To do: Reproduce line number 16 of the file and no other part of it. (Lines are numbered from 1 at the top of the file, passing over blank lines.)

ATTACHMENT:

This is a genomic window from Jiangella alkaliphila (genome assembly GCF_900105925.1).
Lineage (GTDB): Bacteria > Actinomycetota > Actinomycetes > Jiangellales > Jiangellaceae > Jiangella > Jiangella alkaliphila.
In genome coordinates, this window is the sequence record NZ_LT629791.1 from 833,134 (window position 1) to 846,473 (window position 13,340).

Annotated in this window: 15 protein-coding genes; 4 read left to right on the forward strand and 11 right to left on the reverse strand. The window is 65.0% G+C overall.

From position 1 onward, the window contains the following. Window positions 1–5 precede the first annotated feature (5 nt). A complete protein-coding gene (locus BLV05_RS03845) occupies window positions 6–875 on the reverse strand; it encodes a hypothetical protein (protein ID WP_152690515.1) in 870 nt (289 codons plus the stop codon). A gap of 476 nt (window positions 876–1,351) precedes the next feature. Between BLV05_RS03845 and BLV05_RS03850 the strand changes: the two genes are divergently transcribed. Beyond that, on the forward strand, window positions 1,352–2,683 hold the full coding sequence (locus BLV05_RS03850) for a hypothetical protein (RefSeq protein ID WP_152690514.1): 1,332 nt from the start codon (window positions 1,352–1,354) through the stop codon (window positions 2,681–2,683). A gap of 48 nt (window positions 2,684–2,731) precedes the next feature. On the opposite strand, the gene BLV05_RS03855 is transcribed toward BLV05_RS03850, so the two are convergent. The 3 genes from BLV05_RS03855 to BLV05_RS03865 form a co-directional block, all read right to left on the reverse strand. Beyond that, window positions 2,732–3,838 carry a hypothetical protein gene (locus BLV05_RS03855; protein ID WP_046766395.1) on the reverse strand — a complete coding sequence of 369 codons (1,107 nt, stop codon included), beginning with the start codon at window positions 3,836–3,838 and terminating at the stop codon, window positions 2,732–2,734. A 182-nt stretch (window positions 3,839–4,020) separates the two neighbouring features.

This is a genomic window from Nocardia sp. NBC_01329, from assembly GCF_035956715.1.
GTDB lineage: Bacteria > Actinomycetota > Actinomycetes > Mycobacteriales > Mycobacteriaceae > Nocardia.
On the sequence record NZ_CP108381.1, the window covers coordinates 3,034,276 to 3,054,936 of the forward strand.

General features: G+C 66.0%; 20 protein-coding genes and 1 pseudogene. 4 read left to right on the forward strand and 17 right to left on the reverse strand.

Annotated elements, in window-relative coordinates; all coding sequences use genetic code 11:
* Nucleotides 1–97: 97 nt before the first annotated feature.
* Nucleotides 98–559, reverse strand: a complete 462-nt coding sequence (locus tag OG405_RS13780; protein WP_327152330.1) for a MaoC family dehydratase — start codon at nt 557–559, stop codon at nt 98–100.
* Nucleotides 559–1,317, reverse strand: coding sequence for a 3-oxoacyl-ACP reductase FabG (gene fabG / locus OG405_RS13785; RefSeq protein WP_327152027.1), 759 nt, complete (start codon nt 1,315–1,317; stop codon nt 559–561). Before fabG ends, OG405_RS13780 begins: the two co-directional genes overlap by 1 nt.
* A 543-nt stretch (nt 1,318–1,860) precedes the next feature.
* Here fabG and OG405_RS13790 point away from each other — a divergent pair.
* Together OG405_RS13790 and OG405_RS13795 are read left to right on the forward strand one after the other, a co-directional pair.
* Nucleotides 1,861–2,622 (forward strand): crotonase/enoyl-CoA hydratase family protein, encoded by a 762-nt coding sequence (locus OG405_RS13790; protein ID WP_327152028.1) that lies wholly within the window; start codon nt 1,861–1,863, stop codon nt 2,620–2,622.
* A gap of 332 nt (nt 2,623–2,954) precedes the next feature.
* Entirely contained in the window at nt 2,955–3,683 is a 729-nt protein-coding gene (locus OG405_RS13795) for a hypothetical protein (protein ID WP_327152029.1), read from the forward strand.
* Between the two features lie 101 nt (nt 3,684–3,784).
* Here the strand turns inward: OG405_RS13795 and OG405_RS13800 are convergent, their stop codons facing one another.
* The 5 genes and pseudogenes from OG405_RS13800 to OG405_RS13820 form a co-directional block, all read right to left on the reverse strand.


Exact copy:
* Together OG405_RS13790 and OG405_RS13795 are read left to right on the forward strand one after the other, a co-directional pair.